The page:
Alun Wyn Jones This is another adorable extension.
New Zealand being “eminently beatable”, Wales being in the World Cup mix and England’s reflections from Cardiff all feature in this week’s talking points column.
1.Wales are ranked No 1 in the world. I don’t care about it and neither does Warren Gatland but a lot of people out there seem to. If Wales lift the Webb Ellis Cup on November 2, then we are talking.
Wales are Grand Slam winners. That is tangible. They have victories over Australia and South Africa (the latter it must be said, with weaker teams than the ones that faced New Zealand). The rating system is predicated predominantly on results – ergo Wales deserve to be the world’s top-rated team. It is a pity there is no prize for this achievement.
The ultimate prize is, of course, the World Cup and even winning that doesn’t prove a team is the best in the world. All the current ratings tell us is that Wales, with 15 wins from their last 16 games are very hard to beat. That counts for plenty and puts them in the mix, at least in my particular rugby book.
2.If you write (as I did on Friday) that winning these warm-up games matters, you risk being ridiculed. Yet at full-time the Welsh manager was happy to admit that the win was an important one for Wales.
Back-to-back defeats against England – plus what would have been six losses in the last seven games against their rivals – would have psychological permutations. So says Warren. I am only the messenger.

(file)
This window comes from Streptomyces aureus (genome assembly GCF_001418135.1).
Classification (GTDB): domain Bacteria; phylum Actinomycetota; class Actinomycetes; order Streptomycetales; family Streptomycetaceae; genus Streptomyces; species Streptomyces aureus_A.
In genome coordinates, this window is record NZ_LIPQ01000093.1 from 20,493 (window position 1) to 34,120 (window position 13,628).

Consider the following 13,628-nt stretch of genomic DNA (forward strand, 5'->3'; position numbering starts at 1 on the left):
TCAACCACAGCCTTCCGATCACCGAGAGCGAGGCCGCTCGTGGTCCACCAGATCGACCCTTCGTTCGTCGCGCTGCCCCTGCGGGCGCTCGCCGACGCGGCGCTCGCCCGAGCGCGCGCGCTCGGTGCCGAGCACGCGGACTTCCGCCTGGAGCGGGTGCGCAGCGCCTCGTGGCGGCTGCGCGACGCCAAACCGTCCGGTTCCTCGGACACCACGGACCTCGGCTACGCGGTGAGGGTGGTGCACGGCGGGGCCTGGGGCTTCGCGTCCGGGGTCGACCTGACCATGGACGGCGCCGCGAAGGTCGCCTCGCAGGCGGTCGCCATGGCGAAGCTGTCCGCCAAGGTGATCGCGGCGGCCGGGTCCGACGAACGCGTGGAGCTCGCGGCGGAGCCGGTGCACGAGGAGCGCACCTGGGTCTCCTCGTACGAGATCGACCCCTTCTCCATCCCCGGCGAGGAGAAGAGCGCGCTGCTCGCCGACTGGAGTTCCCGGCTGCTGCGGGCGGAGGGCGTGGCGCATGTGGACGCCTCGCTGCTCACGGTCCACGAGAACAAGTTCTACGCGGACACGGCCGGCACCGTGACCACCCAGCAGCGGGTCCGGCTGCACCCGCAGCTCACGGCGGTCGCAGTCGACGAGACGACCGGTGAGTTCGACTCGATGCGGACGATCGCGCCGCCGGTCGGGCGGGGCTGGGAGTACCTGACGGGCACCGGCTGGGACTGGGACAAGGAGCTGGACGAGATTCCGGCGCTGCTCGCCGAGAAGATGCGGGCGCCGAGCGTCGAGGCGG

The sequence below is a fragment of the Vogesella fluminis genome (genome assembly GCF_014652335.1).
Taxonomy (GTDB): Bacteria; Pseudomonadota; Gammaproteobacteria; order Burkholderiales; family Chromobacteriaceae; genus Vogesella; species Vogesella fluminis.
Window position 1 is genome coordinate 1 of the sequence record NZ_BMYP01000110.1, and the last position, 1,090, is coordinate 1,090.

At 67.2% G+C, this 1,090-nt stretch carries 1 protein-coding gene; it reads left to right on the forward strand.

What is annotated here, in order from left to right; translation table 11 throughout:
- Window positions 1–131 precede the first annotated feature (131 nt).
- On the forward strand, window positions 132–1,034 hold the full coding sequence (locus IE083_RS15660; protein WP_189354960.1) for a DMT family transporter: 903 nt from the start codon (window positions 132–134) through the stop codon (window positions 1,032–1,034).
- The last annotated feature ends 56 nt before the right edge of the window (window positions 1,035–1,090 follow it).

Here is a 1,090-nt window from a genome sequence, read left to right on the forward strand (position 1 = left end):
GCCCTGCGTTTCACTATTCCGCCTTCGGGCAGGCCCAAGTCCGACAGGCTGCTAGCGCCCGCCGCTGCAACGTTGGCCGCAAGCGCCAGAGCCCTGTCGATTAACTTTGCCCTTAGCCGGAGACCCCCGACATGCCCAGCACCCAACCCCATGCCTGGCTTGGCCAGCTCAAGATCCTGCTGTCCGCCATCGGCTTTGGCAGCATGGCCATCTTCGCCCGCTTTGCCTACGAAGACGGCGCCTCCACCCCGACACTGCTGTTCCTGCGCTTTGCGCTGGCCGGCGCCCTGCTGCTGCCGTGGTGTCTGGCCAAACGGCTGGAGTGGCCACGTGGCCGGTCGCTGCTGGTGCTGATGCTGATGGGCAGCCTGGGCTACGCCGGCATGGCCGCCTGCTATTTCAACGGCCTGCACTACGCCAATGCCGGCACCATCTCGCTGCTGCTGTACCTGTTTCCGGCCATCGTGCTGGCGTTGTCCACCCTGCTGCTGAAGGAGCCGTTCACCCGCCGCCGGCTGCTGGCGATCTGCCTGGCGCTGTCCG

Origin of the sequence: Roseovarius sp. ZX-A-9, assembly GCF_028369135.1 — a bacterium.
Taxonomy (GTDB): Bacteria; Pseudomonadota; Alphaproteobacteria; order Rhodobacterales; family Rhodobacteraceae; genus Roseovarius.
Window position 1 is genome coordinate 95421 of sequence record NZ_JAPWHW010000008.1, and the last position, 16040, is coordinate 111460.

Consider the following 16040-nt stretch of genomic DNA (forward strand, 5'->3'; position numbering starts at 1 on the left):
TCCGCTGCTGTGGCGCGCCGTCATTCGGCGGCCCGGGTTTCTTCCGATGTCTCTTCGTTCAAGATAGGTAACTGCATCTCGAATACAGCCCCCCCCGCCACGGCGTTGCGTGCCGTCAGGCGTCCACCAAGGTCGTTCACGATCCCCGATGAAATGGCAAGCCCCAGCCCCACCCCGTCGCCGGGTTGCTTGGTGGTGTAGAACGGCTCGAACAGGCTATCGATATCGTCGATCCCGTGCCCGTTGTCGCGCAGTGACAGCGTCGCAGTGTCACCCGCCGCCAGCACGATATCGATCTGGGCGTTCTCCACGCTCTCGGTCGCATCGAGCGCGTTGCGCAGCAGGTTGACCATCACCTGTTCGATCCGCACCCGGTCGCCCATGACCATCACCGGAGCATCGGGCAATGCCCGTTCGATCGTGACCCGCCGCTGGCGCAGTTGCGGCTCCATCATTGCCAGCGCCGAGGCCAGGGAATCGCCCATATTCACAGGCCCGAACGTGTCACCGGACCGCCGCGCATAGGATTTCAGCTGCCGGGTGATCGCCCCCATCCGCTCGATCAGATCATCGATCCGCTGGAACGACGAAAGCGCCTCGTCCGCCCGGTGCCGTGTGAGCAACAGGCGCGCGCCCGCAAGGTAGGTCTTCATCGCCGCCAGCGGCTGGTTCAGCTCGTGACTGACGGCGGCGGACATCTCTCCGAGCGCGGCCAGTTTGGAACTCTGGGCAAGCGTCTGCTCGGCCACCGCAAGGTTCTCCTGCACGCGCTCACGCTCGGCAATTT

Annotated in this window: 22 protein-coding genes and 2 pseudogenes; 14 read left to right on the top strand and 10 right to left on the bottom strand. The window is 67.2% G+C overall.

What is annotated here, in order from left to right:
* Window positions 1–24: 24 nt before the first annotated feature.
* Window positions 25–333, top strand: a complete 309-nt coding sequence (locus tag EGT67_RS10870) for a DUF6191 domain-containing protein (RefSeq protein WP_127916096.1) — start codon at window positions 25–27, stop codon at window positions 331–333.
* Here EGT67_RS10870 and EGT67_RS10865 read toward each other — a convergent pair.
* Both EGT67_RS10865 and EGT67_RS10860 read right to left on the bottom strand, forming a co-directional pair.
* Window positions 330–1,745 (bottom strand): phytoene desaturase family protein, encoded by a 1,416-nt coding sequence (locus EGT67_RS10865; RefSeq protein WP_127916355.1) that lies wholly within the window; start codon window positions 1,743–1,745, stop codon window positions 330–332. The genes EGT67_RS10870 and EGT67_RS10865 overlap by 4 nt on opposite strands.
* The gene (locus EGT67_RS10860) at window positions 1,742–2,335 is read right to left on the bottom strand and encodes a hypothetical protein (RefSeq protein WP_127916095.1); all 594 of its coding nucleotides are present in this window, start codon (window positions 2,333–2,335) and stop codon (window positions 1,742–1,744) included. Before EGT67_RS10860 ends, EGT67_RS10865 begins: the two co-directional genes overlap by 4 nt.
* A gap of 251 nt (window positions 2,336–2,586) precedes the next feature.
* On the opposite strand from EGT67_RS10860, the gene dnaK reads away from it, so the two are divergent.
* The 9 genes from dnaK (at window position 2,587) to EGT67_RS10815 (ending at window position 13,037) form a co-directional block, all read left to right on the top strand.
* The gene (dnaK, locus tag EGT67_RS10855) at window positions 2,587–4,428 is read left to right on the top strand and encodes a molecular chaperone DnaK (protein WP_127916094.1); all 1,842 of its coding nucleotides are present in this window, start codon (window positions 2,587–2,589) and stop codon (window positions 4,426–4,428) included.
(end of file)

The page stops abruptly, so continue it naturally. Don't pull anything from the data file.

I wrote ahead of the game that England also needed the win. The theory was based upon the fact that Eddie Jones said that the two aspects of England’s play that would offer him the most satisfaction – if they were successful on Saturday – would be brutal dominance at the gainline and thinking their way through the sticky situations.
Had they managed both these challenges, they would have won. They failed on both counts and lost the game. It’s not the death knell for England’s World Cup but neither is it the ‘progress’ as George Ford claimed post-match.
3.The England skipper – Ford – did not enjoy a particularly rewarding afternoon. He kicked conservatively for touch and inaccurately in attack. In contrast, Wales returning starter, Dan Biggar, had a field day.
Biggar’s double cross-kick for the game’s only try was sharp-witted, his high balls were accurate and his defensive play aggressive. He is not the most elegant of players but there’s no doubting his ability to rise to a challenge.
Post-match he had a little dig at 1970s Welsh winger, JJ Williams, who, it seems, criticised him or his game (I don’t know) pre-match. Williams had every right to offer his opinion. We don’t want ex-players to be merely grey-haired cheerleaders.
4.If five minutes stick from what was not a massively memorable game, it would be the first five of the second half. Alun Wyn Jones was everywhere, making monstrous tackles, carrying with effect, slipping lovely little offl
Meet this clever item!!
Read full article at the Original Source
Copyright for syndicated content belongs to the Linked Source